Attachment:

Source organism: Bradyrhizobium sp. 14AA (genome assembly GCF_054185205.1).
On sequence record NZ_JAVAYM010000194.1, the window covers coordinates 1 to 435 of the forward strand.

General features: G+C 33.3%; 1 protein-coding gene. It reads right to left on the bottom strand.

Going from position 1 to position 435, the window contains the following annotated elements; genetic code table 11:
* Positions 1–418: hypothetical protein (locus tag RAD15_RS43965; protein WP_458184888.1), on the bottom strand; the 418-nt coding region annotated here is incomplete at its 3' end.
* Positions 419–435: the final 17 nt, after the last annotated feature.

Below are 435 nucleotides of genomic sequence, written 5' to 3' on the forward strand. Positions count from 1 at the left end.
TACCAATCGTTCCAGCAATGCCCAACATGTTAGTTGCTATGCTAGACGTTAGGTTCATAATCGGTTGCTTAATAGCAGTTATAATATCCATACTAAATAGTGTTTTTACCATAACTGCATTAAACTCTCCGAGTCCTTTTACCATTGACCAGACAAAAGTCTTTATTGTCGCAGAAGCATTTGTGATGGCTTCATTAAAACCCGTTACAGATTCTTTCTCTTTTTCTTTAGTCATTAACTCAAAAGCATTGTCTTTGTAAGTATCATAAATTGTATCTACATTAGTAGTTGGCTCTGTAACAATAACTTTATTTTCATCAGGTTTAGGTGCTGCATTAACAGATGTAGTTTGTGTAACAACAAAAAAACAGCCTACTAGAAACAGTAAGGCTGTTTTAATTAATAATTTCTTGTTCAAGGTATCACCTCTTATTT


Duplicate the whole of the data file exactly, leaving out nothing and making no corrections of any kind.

Source organism: Bradyrhizobium sp. 14AA (genome assembly GCF_054185205.1).
On sequence record NZ_JAVAYM010000194.1, the window covers coordinates 1 to 435 of the forward strand.

General features: G+C 33.3%; 1 protein-coding gene. It reads right to left on the bottom strand.

Going from position 1 to position 435, the window contains the following annotated elements; genetic code table 11:
* Positions 1–418: hypothetical protein (locus tag RAD15_RS43965; protein WP_458184888.1), on the bottom strand; the 418-nt coding region annotated here is incomplete at its 3' end.
* Positions 419–435: the final 17 nt, after the last annotated feature.

Below are 435 nucleotides of genomic sequence, written 5' to 3' on the forward strand. Positions count from 1 at the left end.
TACCAATCGTTCCAGCAATGCCCAACATGTTAGTTGCTATGCTAGACGTTAGGTTCATAATCGGTTGCTTAATAGCAGTTATAATATCCATACTAAATAGTGTTTTTACCATAACTGCATTAAACTCTCCGAGTCCTTTTACCATTGACCAGACAAAAGTCTTTATTGTCGCAGAAGCATTTGTGATGGCTTCATTAAAACCCGTTACAGATTCTTTCTCTTTTTCTTTAGTCATTAACTCAAAAGCATTGTCTTTGTAAGTATCATAAATTGTATCTACATTAGTAGTTGGCTCTGTAACAATAACTTTATTTTCATCAGGTTTAGGTGCTGCATTAACAGATGTAGTTTGTGTAACAACAAAAAAACAGCCTACTAGAAACAGTAAGGCTGTTTTAATTAATAATTTCTTGTTCAAGGTATCACCTCTTATTT